LIMOGES, FRANCE, JULY 20 -- Greg LeMond has had his problems in this year's Tour de France -- a small fine for signing in late at the start, another fine for not wearing his team hat during the race, even saddle sores.
But all that is nothing compared with the hurdle he faces Saturday when he tries to eliminate the five-second deficit between him and overall leader Claudio Chiappucci.
Most people believe LeMond will be wearing the yellow jersey Sunday in Paris as winner of the Tour de France -- for the third time -- and the American wants to make sure he sounds confident. But not too confident.
"I feel good. I feel very good," he said after today's 19th stage. "But nothing's 100 percent."
After all, he does have those five seconds to pick up on Chiappucci, and he'll have to do it in Saturday's 28.5-mile individual time trial. But time trials are his forte. This season, he's beaten Chiappucci in time trials by as few as nine seconds and by as many 38.
The French newspaper "L'Equipe" declared in a front-page headline that the final days of the Tour, in which LeMond has remained five seconds behind Chiappucci, have become a "war of nerves" between the two. The time trial, in effect, becomes a two-man showdown. In fact, the French call this form of racing, in which each racer goes on his own from point A to point B, the "race of truth."
As the riders set out at two-minute intervals in reverse order of the standings, nothing will really matter until LeMond starts at 3:55 p.m. and then Chiappucci. If LeMond can finish just seconds better than the Italian, then the sprint to Paris should become a given.
But the defending Tour champion did not guarantee a win.
"Five seconds doesn't worry me," he said. "Five seconds is five seconds. But I do know you can't predict anything in cycling. I could have a breakdown, or I could have a bad day tomorrow for the first time."
LeMond, in his rainbow jersey as world champion, and Chiappucci, in his yellow jersey, often were seen riding next to each other in the pack during today's race. But LeMond denied he was keeping an eye on the leader.
"No, no, he's the one staying very close to me," LeMond said with a laugh. But he admitted there's a battle of wits that goes on in every race.
"It's normal. He doesn't want me to take any time and I don't want him to take any time," he said. "But it goes on in every race. We do this all year long. Nobody wants anybody to get away."
The leaders let the riders farther down in the standings expend all their energy today in the 180-kilometer stage from Castillon-la-Bataille north to Limoges. During the first flat 100 kilometers, Frederic Brun stopped in his hometown of Riberac to kiss his grandmother -- such are the niceties allowed on an otherwise meaningless leg of the Tour.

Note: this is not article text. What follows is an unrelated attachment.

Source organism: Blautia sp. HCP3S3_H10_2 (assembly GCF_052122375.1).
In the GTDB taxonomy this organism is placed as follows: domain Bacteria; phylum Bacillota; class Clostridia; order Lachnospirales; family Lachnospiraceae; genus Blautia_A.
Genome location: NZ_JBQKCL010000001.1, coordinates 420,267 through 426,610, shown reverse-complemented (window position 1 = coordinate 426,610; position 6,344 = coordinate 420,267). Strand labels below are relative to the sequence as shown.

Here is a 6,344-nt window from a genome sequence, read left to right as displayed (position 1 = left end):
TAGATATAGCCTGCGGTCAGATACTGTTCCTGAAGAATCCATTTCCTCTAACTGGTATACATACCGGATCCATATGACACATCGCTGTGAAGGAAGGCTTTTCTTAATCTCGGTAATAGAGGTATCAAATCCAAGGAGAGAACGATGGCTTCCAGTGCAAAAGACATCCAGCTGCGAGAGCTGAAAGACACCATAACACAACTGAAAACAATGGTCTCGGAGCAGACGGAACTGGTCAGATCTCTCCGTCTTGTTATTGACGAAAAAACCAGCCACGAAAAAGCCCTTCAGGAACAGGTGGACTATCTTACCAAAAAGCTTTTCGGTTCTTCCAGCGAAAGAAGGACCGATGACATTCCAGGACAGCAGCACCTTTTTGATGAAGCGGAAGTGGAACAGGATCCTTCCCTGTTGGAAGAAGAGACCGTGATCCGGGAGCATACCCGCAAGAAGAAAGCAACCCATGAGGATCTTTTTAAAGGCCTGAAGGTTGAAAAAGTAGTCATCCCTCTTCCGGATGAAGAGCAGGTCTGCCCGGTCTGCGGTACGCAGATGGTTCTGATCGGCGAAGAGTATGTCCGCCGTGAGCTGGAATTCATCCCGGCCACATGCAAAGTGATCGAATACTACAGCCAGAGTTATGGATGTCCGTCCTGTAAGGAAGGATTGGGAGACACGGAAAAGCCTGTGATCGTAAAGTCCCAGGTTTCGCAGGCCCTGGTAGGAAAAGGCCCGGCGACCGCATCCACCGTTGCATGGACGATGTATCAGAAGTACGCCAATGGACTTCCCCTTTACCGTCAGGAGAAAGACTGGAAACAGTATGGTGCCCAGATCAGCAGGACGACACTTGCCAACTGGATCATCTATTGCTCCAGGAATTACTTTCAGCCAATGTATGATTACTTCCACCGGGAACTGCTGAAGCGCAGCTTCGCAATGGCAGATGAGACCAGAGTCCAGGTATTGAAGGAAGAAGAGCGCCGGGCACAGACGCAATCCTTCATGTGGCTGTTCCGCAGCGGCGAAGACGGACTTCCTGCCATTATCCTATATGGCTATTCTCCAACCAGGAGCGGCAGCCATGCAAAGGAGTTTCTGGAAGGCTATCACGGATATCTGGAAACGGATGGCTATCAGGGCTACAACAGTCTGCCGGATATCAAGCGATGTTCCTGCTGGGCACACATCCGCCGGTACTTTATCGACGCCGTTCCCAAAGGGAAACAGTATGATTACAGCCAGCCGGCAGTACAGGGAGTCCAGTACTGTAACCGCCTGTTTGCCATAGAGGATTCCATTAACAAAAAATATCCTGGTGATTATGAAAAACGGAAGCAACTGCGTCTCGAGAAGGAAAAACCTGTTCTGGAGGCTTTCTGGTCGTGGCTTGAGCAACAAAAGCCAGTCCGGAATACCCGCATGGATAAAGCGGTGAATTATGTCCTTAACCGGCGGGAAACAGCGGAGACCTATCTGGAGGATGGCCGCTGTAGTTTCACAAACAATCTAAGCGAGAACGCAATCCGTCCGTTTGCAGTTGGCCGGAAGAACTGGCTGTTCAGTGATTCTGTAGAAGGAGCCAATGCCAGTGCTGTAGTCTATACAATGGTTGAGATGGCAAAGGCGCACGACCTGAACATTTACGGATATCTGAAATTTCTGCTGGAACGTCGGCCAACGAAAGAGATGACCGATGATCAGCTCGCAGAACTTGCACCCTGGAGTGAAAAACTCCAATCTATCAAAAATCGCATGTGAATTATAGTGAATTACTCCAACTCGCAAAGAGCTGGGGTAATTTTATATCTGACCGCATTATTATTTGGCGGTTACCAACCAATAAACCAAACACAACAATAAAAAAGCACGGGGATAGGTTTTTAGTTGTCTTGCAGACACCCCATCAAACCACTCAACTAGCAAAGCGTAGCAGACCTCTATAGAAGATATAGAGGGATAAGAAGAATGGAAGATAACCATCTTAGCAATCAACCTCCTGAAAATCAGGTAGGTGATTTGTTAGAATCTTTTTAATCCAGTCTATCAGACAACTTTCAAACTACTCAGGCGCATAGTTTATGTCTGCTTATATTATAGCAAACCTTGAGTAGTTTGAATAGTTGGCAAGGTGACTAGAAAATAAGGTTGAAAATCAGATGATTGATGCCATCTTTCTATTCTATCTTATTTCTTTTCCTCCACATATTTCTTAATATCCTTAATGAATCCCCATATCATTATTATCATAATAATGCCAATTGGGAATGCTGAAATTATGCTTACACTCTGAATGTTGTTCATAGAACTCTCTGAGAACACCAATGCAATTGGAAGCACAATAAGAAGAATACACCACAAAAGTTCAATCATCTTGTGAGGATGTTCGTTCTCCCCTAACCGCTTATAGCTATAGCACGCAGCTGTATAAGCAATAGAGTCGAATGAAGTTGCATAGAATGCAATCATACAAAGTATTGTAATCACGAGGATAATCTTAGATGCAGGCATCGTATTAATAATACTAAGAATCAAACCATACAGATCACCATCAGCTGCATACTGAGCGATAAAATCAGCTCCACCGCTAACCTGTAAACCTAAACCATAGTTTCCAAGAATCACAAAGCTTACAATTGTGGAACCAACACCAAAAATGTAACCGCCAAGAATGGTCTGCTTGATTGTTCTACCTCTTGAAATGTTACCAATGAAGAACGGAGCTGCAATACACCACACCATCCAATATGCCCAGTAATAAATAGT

Then, a few miles down the way, sheep farmers protesting woolen imports from New Zealand threatened to stop the race, but all they managed to do was re-route the publicity caravan and some of the press entourage. By the time the riders arrived, the hay wagons had been moved off the road.
But some riders did have a win in mind, as 20, including 7-Eleven team members Steve Bauer and Dag-Otto Lauritzen, broke away from the pack halfway through the race. Italian Guido Bontempi surged ahead with 12 miles to go and crossed the line in 5 hours 16 minutes 4 seconds, almost 1 1/2 minutes ahead of second-place Lauritzen.
LeMond and Chiappucci finished in the pack that came in six minutes after Bontempi. Davis Phinney of 7-Eleven crossed the line in last place, surviving despite sunstroke he suffered the day before.
But Saturday, the focus will be only on the top two riders, as memories flash back to the last time trial last year.
LeMond rallied from a 50-second deficit on the last day of the 1989 Tour to beat Laurent Fignon and win the Tour by eight seconds. The American said the pressure this year hasn't affected his confidence.
"Oh, I'm certain I have the capability to put everything together and I'm sure I can," LeMond said. "But you can't count on it until it's over, until Sunday night on the Champs Elysees."
Speaking to a swarm of media after today's race, LeMond said the heat during the past couple of days hasn't affected him.
"But I hope it's taking a toll on somebody else," he said.